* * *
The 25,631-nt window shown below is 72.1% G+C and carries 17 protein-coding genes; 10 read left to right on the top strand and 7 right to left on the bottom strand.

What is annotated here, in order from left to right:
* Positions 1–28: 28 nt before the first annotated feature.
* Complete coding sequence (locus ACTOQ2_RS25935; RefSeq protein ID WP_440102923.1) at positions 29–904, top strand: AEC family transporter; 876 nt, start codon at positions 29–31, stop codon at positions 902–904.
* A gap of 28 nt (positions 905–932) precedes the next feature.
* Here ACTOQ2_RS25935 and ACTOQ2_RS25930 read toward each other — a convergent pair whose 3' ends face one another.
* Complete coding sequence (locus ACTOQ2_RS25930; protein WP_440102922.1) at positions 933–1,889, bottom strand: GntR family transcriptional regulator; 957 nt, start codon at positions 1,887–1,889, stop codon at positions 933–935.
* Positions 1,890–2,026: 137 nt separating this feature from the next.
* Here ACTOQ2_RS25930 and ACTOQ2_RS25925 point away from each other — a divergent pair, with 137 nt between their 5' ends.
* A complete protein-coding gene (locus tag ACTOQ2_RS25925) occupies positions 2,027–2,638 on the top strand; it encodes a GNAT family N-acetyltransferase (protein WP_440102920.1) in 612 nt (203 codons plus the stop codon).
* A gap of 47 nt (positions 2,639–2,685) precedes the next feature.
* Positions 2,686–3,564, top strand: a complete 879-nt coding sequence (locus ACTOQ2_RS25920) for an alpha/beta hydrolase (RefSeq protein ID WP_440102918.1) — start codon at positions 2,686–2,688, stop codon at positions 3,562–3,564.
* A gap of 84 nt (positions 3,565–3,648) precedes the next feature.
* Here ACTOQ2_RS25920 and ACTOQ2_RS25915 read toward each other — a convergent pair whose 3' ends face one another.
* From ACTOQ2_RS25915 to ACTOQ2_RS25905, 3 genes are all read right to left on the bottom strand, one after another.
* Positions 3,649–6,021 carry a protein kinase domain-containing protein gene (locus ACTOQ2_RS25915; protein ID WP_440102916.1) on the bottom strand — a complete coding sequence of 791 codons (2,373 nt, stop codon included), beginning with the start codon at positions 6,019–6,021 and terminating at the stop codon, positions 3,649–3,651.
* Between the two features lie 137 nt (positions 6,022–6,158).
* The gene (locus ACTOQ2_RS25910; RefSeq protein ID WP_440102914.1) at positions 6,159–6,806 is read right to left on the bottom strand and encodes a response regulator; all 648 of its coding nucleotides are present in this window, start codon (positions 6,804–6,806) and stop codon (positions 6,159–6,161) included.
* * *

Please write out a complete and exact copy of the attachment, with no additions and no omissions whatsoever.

The 25,631-nt window shown below is 72.1% G+C and carries 17 protein-coding genes; 10 read left to right on the top strand and 7 right to left on the bottom strand.

What is annotated here, in order from left to right:
* Positions 1–28: 28 nt before the first annotated feature.
* Complete coding sequence (locus ACTOQ2_RS25935; RefSeq protein ID WP_440102923.1) at positions 29–904, top strand: AEC family transporter; 876 nt, start codon at positions 29–31, stop codon at positions 902–904.
* A gap of 28 nt (positions 905–932) precedes the next feature.
* Here ACTOQ2_RS25935 and ACTOQ2_RS25930 read toward each other — a convergent pair whose 3' ends face one another.
* Complete coding sequence (locus ACTOQ2_RS25930; protein WP_440102922.1) at positions 933–1,889, bottom strand: GntR family transcriptional regulator; 957 nt, start codon at positions 1,887–1,889, stop codon at positions 933–935.
* Positions 1,890–2,026: 137 nt separating this feature from the next.
* Here ACTOQ2_RS25930 and ACTOQ2_RS25925 point away from each other — a divergent pair, with 137 nt between their 5' ends.
* A complete protein-coding gene (locus tag ACTOQ2_RS25925) occupies positions 2,027–2,638 on the top strand; it encodes a GNAT family N-acetyltransferase (protein WP_440102920.1) in 612 nt (203 codons plus the stop codon).
* A gap of 47 nt (positions 2,639–2,685) precedes the next feature.
* Positions 2,686–3,564, top strand: a complete 879-nt coding sequence (locus ACTOQ2_RS25920) for an alpha/beta hydrolase (RefSeq protein ID WP_440102918.1) — start codon at positions 2,686–2,688, stop codon at positions 3,562–3,564.
* A gap of 84 nt (positions 3,565–3,648) precedes the next feature.
* Here ACTOQ2_RS25920 and ACTOQ2_RS25915 read toward each other — a convergent pair whose 3' ends face one another.
* From ACTOQ2_RS25915 to ACTOQ2_RS25905, 3 genes are all read right to left on the bottom strand, one after another.
* Positions 3,649–6,021 carry a protein kinase domain-containing protein gene (locus ACTOQ2_RS25915; protein ID WP_440102916.1) on the bottom strand — a complete coding sequence of 791 codons (2,373 nt, stop codon included), beginning with the start codon at positions 6,019–6,021 and terminating at the stop codon, positions 3,649–3,651.
* Between the two features lie 137 nt (positions 6,022–6,158).
* The gene (locus ACTOQ2_RS25910; RefSeq protein ID WP_440102914.1) at positions 6,159–6,806 is read right to left on the bottom strand and encodes a response regulator; all 648 of its coding nucleotides are present in this window, start codon (positions 6,804–6,806) and stop codon (positions 6,159–6,161) included.